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Screening for obstructive sleep apnoea (OSA), which is recognised to be present in 30%–60% of children with Down syndrome (DS) compared with 0.6%–2% of the general population, is controversial. Untreated, OSA can lead to complications such as pulmonary hypertension, behavioural problems and failure to thrive. However, the best screening tool remains debatable. Royal College of Paediatrics and Child Health (RCPCH) guidelines1 recommend screening children with DS with overnight oximetry and referring those with abnormal results for polysomnography. However, in our experience, oximetry remains insufficiently sensitive to detect the majority of cases.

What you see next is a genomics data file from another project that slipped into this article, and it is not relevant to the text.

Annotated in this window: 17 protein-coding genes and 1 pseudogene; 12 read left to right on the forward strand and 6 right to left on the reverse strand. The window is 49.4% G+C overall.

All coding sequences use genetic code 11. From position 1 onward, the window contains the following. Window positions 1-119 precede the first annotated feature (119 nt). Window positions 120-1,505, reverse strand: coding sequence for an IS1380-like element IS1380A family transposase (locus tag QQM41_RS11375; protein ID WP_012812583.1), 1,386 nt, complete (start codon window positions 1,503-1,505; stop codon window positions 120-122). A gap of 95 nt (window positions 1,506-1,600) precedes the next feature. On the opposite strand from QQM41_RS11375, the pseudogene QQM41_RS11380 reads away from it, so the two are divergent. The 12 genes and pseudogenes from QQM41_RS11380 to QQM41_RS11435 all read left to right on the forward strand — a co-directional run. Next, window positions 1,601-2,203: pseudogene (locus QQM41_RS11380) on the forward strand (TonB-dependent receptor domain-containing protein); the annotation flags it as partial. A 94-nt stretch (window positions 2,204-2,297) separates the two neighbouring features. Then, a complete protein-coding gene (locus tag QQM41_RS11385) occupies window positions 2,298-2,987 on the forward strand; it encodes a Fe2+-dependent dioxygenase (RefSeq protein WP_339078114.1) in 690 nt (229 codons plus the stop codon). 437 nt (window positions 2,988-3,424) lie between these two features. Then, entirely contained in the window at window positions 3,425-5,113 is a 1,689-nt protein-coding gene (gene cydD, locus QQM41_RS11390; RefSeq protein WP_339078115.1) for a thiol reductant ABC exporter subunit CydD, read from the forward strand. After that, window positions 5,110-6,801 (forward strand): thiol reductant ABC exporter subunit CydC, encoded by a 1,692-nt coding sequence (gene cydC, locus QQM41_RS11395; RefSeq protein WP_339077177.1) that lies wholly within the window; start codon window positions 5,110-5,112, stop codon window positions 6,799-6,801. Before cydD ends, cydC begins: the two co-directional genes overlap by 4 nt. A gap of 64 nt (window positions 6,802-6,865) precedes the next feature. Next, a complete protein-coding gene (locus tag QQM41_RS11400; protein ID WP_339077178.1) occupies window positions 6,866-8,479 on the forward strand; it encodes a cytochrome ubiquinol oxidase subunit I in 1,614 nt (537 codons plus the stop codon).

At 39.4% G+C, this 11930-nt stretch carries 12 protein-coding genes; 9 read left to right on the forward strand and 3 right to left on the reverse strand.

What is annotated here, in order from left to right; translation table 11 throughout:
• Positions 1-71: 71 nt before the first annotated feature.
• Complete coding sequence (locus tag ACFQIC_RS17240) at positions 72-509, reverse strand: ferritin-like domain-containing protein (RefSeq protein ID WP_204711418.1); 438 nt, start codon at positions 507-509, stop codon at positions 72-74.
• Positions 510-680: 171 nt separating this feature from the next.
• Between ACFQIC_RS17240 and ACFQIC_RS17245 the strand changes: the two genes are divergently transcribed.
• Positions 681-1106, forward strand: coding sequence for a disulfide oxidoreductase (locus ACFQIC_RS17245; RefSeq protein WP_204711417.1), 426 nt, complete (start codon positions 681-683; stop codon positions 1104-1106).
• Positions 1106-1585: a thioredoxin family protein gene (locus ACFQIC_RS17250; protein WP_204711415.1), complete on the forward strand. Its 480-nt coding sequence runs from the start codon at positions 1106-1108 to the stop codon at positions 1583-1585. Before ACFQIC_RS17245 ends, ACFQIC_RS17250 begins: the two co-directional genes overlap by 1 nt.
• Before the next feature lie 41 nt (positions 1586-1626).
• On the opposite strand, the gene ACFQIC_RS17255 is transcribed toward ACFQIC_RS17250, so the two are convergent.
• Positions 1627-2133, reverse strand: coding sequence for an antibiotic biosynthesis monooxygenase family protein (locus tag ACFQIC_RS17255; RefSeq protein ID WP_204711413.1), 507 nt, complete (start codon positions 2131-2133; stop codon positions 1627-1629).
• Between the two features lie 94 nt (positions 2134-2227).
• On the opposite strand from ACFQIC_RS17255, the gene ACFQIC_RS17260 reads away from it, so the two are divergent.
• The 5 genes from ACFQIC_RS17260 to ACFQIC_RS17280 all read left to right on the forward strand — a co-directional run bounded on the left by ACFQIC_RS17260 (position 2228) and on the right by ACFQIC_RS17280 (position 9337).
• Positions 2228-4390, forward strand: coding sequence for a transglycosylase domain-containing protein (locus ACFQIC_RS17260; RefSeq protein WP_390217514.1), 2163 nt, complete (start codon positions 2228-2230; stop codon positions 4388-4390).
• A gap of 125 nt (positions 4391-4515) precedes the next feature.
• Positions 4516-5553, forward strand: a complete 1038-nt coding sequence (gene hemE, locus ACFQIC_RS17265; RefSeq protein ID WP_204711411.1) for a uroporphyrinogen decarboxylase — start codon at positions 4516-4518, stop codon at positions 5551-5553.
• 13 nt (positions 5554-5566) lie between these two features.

We performed a three-stage study to determine the effectiveness of current diagnosis and screening for OSA in DS patients. A retrospective case review from 2007 to 2009 and …